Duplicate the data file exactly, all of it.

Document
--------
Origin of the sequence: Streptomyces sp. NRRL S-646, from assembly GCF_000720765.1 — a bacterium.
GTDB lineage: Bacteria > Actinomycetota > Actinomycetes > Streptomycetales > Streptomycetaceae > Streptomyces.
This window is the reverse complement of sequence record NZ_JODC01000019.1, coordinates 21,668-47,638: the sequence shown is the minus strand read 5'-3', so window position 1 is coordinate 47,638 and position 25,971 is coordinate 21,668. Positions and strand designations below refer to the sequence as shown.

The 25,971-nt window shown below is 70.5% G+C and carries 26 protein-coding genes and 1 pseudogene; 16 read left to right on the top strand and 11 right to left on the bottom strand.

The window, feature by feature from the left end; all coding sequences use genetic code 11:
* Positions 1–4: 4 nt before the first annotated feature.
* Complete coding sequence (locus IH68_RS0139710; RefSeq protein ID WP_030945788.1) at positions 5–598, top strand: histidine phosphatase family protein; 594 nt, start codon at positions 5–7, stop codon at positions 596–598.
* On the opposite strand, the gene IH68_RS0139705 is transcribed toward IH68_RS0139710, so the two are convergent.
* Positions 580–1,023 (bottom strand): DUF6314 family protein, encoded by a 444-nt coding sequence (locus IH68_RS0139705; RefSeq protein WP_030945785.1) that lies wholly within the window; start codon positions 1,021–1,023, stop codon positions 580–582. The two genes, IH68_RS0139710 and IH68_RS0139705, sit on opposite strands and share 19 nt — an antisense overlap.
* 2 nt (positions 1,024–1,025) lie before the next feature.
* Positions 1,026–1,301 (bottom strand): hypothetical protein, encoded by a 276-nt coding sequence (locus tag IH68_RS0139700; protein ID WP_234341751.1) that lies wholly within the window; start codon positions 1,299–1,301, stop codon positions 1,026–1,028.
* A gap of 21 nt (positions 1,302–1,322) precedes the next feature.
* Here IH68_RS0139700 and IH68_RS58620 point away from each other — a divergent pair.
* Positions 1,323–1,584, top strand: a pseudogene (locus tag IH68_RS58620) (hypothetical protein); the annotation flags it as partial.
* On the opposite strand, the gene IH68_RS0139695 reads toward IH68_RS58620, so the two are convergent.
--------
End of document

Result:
Origin of the sequence: Streptomyces sp. NRRL S-646, from assembly GCF_000720765.1 — a bacterium.
GTDB lineage: Bacteria > Actinomycetota > Actinomycetes > Streptomycetales > Streptomycetaceae > Streptomyces.
This window is the reverse complement of sequence record NZ_JODC01000019.1, coordinates 21,668-47,638: the sequence shown is the minus strand read 5'-3', so window position 1 is coordinate 47,638 and position 25,971 is coordinate 21,668. Positions and strand designations below refer to the sequence as shown.

The 25,971-nt window shown below is 70.5% G+C and carries 26 protein-coding genes and 1 pseudogene; 16 read left to right on the top strand and 11 right to left on the bottom strand.

The window, feature by feature from the left end; all coding sequences use genetic code 11:
* Positions 1–4: 4 nt before the first annotated feature.
* Complete coding sequence (locus IH68_RS0139710; RefSeq protein ID WP_030945788.1) at positions 5–598, top strand: histidine phosphatase family protein; 594 nt, start codon at positions 5–7, stop codon at positions 596–598.
* On the opposite strand, the gene IH68_RS0139705 is transcribed toward IH68_RS0139710, so the two are convergent.
* Positions 580–1,023 (bottom strand): DUF6314 family protein, encoded by a 444-nt coding sequence (locus IH68_RS0139705; RefSeq protein WP_030945785.1) that lies wholly within the window; start codon positions 1,021–1,023, stop codon positions 580–582. The two genes, IH68_RS0139710 and IH68_RS0139705, sit on opposite strands and share 19 nt — an antisense overlap.
* 2 nt (positions 1,024–1,025) lie before the next feature.
* Positions 1,026–1,301 (bottom strand): hypothetical protein, encoded by a 276-nt coding sequence (locus tag IH68_RS0139700; protein ID WP_234341751.1) that lies wholly within the window; start codon positions 1,299–1,301, stop codon positions 1,026–1,028.
* A gap of 21 nt (positions 1,302–1,322) precedes the next feature.
* Here IH68_RS0139700 and IH68_RS58620 point away from each other — a divergent pair.
* Positions 1,323–1,584, top strand: a pseudogene (locus tag IH68_RS58620) (hypothetical protein); the annotation flags it as partial.
* On the opposite strand, the gene IH68_RS0139695 reads toward IH68_RS58620, so the two are convergent.